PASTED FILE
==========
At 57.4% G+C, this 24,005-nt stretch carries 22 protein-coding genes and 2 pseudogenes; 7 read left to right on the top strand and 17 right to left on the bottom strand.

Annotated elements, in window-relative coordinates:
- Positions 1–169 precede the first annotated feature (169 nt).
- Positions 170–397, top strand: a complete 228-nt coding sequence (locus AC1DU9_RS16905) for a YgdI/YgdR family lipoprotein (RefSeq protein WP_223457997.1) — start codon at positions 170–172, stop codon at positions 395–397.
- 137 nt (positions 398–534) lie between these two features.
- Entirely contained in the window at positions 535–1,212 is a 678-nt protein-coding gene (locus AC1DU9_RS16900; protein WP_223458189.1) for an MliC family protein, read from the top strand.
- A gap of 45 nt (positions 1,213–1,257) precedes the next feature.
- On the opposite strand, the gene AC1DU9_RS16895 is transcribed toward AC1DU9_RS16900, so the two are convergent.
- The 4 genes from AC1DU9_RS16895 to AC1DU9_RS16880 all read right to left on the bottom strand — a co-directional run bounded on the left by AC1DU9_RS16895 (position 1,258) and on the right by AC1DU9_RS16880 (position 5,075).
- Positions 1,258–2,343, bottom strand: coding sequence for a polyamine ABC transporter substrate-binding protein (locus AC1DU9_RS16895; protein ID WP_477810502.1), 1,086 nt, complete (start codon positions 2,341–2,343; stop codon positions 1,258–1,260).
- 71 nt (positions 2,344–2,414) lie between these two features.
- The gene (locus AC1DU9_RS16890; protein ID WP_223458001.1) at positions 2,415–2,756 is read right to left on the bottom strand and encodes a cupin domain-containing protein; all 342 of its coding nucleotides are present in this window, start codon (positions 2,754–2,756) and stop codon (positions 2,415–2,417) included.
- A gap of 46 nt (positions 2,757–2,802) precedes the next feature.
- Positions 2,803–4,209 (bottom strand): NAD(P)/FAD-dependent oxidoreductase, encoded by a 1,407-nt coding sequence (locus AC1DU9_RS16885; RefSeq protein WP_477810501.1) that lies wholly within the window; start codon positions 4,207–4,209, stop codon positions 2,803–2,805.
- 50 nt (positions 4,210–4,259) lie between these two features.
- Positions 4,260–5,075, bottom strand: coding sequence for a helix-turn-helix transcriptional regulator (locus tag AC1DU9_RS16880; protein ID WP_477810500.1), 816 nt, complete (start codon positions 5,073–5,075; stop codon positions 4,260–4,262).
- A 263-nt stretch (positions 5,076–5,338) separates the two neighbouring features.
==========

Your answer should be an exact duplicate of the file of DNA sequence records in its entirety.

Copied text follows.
At 57.4% G+C, this 24,005-nt stretch carries 22 protein-coding genes and 2 pseudogenes; 7 read left to right on the top strand and 17 right to left on the bottom strand.

Annotated elements, in window-relative coordinates:
- Positions 1–169 precede the first annotated feature (169 nt).
- Positions 170–397, top strand: a complete 228-nt coding sequence (locus AC1DU9_RS16905) for a YgdI/YgdR family lipoprotein (RefSeq protein WP_223457997.1) — start codon at positions 170–172, stop codon at positions 395–397.
- 137 nt (positions 398–534) lie between these two features.
- Entirely contained in the window at positions 535–1,212 is a 678-nt protein-coding gene (locus AC1DU9_RS16900; protein WP_223458189.1) for an MliC family protein, read from the top strand.
- A gap of 45 nt (positions 1,213–1,257) precedes the next feature.
- On the opposite strand, the gene AC1DU9_RS16895 is transcribed toward AC1DU9_RS16900, so the two are convergent.
- The 4 genes from AC1DU9_RS16895 to AC1DU9_RS16880 all read right to left on the bottom strand — a co-directional run bounded on the left by AC1DU9_RS16895 (position 1,258) and on the right by AC1DU9_RS16880 (position 5,075).
- Positions 1,258–2,343, bottom strand: coding sequence for a polyamine ABC transporter substrate-binding protein (locus AC1DU9_RS16895; protein ID WP_477810502.1), 1,086 nt, complete (start codon positions 2,341–2,343; stop codon positions 1,258–1,260).
- 71 nt (positions 2,344–2,414) lie between these two features.
- The gene (locus AC1DU9_RS16890; protein ID WP_223458001.1) at positions 2,415–2,756 is read right to left on the bottom strand and encodes a cupin domain-containing protein; all 342 of its coding nucleotides are present in this window, start codon (positions 2,754–2,756) and stop codon (positions 2,415–2,417) included.
- A gap of 46 nt (positions 2,757–2,802) precedes the next feature.
- Positions 2,803–4,209 (bottom strand): NAD(P)/FAD-dependent oxidoreductase, encoded by a 1,407-nt coding sequence (locus AC1DU9_RS16885; RefSeq protein WP_477810501.1) that lies wholly within the window; start codon positions 4,207–4,209, stop codon positions 2,803–2,805.
- 50 nt (positions 4,210–4,259) lie between these two features.
- Positions 4,260–5,075, bottom strand: coding sequence for a helix-turn-helix transcriptional regulator (locus tag AC1DU9_RS16880; protein ID WP_477810500.1), 816 nt, complete (start codon positions 5,073–5,075; stop codon positions 4,260–4,262).
- A 263-nt stretch (positions 5,076–5,338) separates the two neighbouring features.